clock menu more-arrow no yes

Filed under:

Google is testing its autonomous cars in a 'Matrix-style' version of California

New, 38 comments

Asked the DMV whether computer simulations count toward testing

Google has created what it calls a "Matrix-style," virtual version of California's road system that it's been using to test self-driving cars before sending them out onto the actual road, according to the Guardian. Google is apparently so thrilled with its simulation that it asked California's government earlier this year, in a letter obtained by the Guardian, whether it could use these virtual simulations in place of actual driving tests when certifying a vehicle for public road tests — and it seems that it may be able to. "Computer simulations are actually more valuable, as they allow manufacturers to test their software under far more conditions and stresses than could possibly be achieved on a test track," Google safety director Ron Medford wrote.

"Computer simulations are actually more valuable."

The simulation maps the entirety of California's road system and has been used to virtually drive Google's autonomous cars for over 4 million miles, according to the Guardian. Back in the real world, Google's cars were last said to have driven around 700,000 miles over a road system that's reportedly just 2,000 miles long. Google says that its digital world allows it to perform decades worth of testing in just hours, running "thousands upon thousands of scenarios" in just that time.

That's likely to be of big help to Google, and the DMV has since responded that simulation testing is not prohibited, which may imply that it can be accepted alongside road tests and track tests. The issue came up because California requires that vehicle manufacturers test autonomous vehicles "under controlled conditions that simulate, as closely as practicable, the real-world conditions" that those vehicles are expected to face before taking them onto public roads for further testing. It was unclear whether "simulate" meant strictly real-world simulations on private courses or if virtual simulations counted as well.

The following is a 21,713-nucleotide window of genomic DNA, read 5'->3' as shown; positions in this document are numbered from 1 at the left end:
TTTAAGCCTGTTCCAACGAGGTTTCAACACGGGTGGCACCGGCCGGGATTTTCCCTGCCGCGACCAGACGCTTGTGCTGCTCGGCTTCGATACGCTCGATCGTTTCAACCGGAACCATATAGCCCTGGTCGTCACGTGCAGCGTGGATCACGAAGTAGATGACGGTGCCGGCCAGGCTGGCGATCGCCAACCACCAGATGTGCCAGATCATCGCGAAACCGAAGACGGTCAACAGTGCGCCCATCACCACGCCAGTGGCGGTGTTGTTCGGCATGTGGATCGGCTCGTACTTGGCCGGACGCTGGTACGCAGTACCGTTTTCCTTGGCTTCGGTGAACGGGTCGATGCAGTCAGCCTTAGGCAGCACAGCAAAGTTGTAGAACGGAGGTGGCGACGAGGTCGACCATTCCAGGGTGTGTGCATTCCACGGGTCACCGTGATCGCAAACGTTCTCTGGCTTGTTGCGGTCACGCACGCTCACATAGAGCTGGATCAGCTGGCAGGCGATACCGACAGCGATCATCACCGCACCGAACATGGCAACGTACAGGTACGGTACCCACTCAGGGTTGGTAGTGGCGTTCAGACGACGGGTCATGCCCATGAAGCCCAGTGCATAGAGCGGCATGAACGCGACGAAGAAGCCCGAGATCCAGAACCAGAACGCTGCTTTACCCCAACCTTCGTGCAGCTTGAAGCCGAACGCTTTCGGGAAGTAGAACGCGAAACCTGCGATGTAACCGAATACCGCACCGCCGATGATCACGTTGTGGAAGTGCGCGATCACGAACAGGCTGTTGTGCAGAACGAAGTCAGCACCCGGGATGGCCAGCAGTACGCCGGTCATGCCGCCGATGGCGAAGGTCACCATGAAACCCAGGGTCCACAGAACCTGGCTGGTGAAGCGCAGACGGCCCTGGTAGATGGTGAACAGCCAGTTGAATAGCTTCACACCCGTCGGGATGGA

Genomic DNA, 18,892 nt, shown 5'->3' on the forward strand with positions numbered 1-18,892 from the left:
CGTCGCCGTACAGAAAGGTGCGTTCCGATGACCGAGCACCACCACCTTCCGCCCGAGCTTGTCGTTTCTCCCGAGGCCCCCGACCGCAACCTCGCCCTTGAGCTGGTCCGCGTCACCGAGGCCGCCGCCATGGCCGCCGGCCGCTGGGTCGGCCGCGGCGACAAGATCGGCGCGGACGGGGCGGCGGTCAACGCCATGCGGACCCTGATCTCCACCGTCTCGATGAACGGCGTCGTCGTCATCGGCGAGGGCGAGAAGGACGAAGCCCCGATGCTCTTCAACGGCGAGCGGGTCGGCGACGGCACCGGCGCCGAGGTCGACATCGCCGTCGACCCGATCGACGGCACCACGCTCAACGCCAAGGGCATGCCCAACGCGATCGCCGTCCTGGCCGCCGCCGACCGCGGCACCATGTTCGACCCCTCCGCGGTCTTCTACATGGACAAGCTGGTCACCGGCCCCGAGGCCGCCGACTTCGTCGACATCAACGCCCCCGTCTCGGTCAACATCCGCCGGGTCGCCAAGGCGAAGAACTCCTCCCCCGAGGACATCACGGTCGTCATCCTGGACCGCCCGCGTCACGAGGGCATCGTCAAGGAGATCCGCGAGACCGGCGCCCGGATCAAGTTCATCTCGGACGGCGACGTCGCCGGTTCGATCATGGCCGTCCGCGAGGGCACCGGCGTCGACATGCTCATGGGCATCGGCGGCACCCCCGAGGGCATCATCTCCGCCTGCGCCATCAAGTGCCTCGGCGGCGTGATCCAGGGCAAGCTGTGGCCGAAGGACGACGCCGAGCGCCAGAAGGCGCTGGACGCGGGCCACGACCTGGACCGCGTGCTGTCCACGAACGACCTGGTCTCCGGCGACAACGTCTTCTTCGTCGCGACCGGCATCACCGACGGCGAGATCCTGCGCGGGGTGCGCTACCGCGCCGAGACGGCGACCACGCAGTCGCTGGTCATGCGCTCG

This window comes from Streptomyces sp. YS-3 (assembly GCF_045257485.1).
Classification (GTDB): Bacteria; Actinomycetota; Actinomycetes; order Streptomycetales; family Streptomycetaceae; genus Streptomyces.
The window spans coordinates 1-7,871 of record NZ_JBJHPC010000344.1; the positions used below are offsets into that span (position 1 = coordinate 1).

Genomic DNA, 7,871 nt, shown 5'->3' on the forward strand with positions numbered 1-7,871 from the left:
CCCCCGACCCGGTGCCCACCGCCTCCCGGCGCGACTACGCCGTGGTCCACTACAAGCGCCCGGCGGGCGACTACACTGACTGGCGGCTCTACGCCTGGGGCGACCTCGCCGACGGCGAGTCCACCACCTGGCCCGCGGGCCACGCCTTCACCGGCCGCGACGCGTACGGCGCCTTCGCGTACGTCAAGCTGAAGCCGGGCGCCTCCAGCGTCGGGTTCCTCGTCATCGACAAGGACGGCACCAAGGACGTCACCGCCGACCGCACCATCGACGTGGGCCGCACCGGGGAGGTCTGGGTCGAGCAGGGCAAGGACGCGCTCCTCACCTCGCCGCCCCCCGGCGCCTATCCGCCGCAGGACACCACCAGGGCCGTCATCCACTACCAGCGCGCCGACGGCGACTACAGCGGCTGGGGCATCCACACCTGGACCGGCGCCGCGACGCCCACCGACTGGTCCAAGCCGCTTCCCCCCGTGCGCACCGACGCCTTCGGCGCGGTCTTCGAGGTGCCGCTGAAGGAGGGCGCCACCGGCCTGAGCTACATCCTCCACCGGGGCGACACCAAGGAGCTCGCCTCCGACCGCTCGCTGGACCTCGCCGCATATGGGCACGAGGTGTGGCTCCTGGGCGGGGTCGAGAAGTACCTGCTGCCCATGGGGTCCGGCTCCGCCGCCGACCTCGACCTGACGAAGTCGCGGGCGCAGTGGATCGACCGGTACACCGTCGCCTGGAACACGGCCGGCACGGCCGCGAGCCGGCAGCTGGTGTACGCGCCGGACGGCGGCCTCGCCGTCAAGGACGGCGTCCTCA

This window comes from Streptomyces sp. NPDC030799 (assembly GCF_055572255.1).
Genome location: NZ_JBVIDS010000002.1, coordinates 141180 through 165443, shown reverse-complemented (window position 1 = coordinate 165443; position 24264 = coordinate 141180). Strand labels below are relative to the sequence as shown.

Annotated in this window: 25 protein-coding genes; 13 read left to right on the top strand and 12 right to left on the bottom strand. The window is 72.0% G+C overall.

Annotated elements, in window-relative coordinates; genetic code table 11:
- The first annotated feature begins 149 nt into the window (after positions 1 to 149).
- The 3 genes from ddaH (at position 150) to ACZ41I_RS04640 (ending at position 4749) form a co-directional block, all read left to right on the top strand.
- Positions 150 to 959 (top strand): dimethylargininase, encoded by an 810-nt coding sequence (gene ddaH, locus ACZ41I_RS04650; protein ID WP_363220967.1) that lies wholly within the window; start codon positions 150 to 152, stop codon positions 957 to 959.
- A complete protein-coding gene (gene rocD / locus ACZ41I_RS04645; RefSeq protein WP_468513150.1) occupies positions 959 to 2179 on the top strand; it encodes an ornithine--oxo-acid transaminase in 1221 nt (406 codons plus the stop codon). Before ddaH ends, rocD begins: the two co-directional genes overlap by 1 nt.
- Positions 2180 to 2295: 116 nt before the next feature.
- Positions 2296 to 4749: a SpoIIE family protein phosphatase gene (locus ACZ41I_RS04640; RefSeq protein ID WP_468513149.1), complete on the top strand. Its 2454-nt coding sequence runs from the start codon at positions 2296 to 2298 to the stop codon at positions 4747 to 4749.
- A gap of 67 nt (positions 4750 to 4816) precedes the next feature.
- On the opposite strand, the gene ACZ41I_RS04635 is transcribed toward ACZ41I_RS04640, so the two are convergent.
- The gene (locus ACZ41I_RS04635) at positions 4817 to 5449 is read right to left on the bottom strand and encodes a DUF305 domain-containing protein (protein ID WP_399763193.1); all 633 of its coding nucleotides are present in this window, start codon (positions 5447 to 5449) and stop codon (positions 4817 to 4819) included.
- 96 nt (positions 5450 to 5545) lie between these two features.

California's rules, however, do bring up another snag when it comes to some upcoming tests on private roads: they require that Google's car have pedals and a steering wheel. When Google first presented its self-made self-driving car earlier this year, the tiny vehicle didn't include any of the traditional controls that a driver would expect. It was a bold vision, but a logical one for Google to begin expressing to the public as it tries to explain what the future of driving will look like.

That future isn't here just yet though, and according to The Wall Street Journal, Google will be temporarily modifying the cars to include steering wheels and pedals in order to meet regulatory requirements when they begins private road tests next month. California's rules will soon require that an autonomous vehicle's operator is able to take "immediate physical control" of it, and Google's car would otherwise be in violation of that.

Though this rule is just now going into effect, Google has surely known that it was coming for a good time before this, so it likely isn't so much an unexpected problem as it is a temporary hurdle. The Journal also reports that California is currently drafting rules for public road tests — planned for a few years from now — that don't require the car to have a steering wheel or pedals, so Google's vision may come into play in the not-so-distant future after all.

And thanks to Google's "Matrix-style" testing world, those who participate in the road tests will apparently have a pretty comfortable ride. The Guardian reports that Google is programming the vehicles to react how humans expect them to — not just how they need to. So when a car needs to avoid an obstacle, it might swerve more than it needs to. "It's not just about the physics of avoiding a crash," a Google spokesperson tells the Guardian. "It's also about the emotional expectation of passengers and other drivers."

Update August 22nd, 8:20AM: Google did not petition California to change its rules on simulation testing, as this article previously stated, but rather asked the DMV to clarify them. The DMV clarified that simulation testing is not prohibited.